IPOPHL drafts rules to further protect PH GI products – Manila Bulletin

The Intellectual Property Office of the Philippines (IPOPHL) has drafted Implementing Rules and Regulations (IRRs) on Geographical Indications (GIs) with the aim of enhancing the protection of GI products in the country.

The IRR, drafted by the Trademark Office, aims to achieve recognition of GIs as protectable intellectual property under the Intellectual Property Code of 1997. It will also fulfill the Philippines’ obligation as a member of the World Trade Organization to provide reciprocal rights and GIs. protection to other members.

“Geographical Indication protection is key to enhancing the competitive advantage of our local and indigenous products,” reads RRI’s draft, which went through its first round of stakeholder consultations on May 12. latest.

The RRI draft defines GIs as “any indication that identifies a good as

originating in a territory, region or locality, when a given quality, reputation or other characteristic of the good is essentially attributable to its geographical origin and/or to human factors”.


In the Philippines, GIs are protected under the Trademarks section of the Intellectual Property Code of 1997. The famous Guimaras mangoes and Tau Sebu T’nalak, registered as collective marks, are identified as potential GIs.


Others are Bicol Pili, Davao Pomelo, Cordillera Heirloom Rice; Landzones of Camiguin; Davao Cocoa; Kalinga Coffee; Antique Bagtason Loom; Aurora’s sabutan; Basey Banig of Samar; the Yakan fabric from Basilan and Zamboanga; and, more recently, Beef Masbate and Strawberry Baguio.

“We hope to be able to finalize and implement the IRR soon in order to make our unique and high-quality Filipino products more attractive. Supporting these products to get the global exposure they deserve will make a tangible difference in the lives of our farmers, weavers and all who make up our GI landscape,” said Managing Director Rowel S. Barba. .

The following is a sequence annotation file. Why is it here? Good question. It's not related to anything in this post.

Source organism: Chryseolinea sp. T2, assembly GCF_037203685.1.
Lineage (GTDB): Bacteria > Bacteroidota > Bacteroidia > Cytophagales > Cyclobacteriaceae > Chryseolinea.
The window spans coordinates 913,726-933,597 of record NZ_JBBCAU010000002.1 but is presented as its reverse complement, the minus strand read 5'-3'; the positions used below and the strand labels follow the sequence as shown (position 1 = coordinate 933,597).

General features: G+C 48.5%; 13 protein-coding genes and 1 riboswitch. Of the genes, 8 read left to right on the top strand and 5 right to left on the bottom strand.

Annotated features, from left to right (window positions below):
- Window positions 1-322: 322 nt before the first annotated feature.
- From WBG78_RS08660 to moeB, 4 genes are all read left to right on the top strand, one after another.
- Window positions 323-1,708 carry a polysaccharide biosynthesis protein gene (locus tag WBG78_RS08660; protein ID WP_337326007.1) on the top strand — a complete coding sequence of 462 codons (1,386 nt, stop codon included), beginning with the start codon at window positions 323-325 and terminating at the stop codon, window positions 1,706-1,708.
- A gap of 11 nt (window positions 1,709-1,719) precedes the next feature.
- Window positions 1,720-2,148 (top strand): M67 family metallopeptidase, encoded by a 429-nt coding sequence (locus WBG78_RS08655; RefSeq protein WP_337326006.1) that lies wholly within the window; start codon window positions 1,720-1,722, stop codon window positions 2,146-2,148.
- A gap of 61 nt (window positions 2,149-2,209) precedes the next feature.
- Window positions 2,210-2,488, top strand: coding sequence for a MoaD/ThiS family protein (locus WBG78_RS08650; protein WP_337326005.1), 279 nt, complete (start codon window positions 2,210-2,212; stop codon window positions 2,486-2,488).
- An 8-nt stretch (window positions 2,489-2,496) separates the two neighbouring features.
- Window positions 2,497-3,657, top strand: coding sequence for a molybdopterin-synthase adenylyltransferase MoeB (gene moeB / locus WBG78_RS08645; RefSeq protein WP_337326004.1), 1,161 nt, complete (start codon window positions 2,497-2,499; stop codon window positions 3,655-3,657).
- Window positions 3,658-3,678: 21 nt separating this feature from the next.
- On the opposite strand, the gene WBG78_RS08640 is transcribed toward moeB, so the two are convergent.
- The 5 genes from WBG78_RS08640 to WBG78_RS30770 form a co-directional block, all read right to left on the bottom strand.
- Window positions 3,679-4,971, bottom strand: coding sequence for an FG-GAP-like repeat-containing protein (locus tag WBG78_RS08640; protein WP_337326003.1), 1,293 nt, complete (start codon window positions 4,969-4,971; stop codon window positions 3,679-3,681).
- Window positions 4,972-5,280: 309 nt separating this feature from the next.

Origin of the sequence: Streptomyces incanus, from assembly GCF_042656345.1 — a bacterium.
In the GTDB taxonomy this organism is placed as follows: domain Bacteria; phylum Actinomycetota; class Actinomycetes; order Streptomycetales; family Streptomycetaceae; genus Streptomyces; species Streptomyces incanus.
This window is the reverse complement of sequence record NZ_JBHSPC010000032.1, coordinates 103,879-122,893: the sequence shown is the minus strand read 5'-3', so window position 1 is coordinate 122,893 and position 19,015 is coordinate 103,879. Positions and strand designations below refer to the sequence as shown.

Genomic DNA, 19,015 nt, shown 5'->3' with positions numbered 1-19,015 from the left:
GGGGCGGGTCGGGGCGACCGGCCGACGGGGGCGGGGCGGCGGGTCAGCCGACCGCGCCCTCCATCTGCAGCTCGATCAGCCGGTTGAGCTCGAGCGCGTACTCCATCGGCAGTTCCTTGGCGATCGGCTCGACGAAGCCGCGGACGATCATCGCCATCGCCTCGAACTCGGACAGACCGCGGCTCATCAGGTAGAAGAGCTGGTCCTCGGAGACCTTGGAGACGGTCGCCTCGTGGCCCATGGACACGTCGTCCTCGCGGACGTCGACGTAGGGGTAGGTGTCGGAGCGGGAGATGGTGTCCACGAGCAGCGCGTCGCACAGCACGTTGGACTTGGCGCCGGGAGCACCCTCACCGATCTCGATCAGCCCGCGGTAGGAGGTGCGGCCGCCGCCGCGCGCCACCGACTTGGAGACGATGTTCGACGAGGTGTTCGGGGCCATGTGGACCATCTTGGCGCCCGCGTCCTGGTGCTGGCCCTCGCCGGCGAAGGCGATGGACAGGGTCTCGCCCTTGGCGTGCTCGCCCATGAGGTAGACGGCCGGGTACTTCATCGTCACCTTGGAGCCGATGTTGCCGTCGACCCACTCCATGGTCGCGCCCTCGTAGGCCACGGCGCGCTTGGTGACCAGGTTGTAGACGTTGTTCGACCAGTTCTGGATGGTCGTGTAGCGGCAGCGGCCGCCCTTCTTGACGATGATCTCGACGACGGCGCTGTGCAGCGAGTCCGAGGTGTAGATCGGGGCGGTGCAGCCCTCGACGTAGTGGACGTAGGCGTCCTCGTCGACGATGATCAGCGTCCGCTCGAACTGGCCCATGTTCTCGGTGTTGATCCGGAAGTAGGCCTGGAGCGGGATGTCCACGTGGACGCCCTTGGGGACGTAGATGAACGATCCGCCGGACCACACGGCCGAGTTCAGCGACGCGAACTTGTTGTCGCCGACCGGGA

According to the draft, GI holders have the right to prevent the use of their products to mislead the public as to the geographical origin of the products;

misrepresent to the public that the goods originate from another jurisdiction;

for wines or spirits, use in translation or accompanied by expressions such as “type”, “type”, “style”, “imitation”, “method”, “such as produced in” or other similar qualifying terms ; for agricultural products, foodstuffs and any product of craftsmanship or industry, using in translation or accompanied by expressions such as “Kind”, “type”, “style”, “imitation”, “method “, “as produced in” or other similar expressions the qualifying terms, if such use is likely to mislead the public; constituting an act of unfair competition within the meaning of the Paris Convention; and any other use similar or analogous to the foregoing.

The IRR also provides the registration process and terms of application.

The protection of a GI is not subject to a certain period and will remain valid until its registration is cancelled.

The Trademark Office may revoke a registration for the following reasons:

the protection conditions are not met; there has been a change in the geographical origin of the goods, including the natural and human factor; a court or tribunal excludes that the identified producer has no effective control over the use of the GI, the production standards of the goods and the other specifications of the product; the registration of the GI was obtained by means of false declarations and false documents during the application; and the registered or protected geographical indication is found to be generic or to be a common or customary name of the covered goods in the Philippines.

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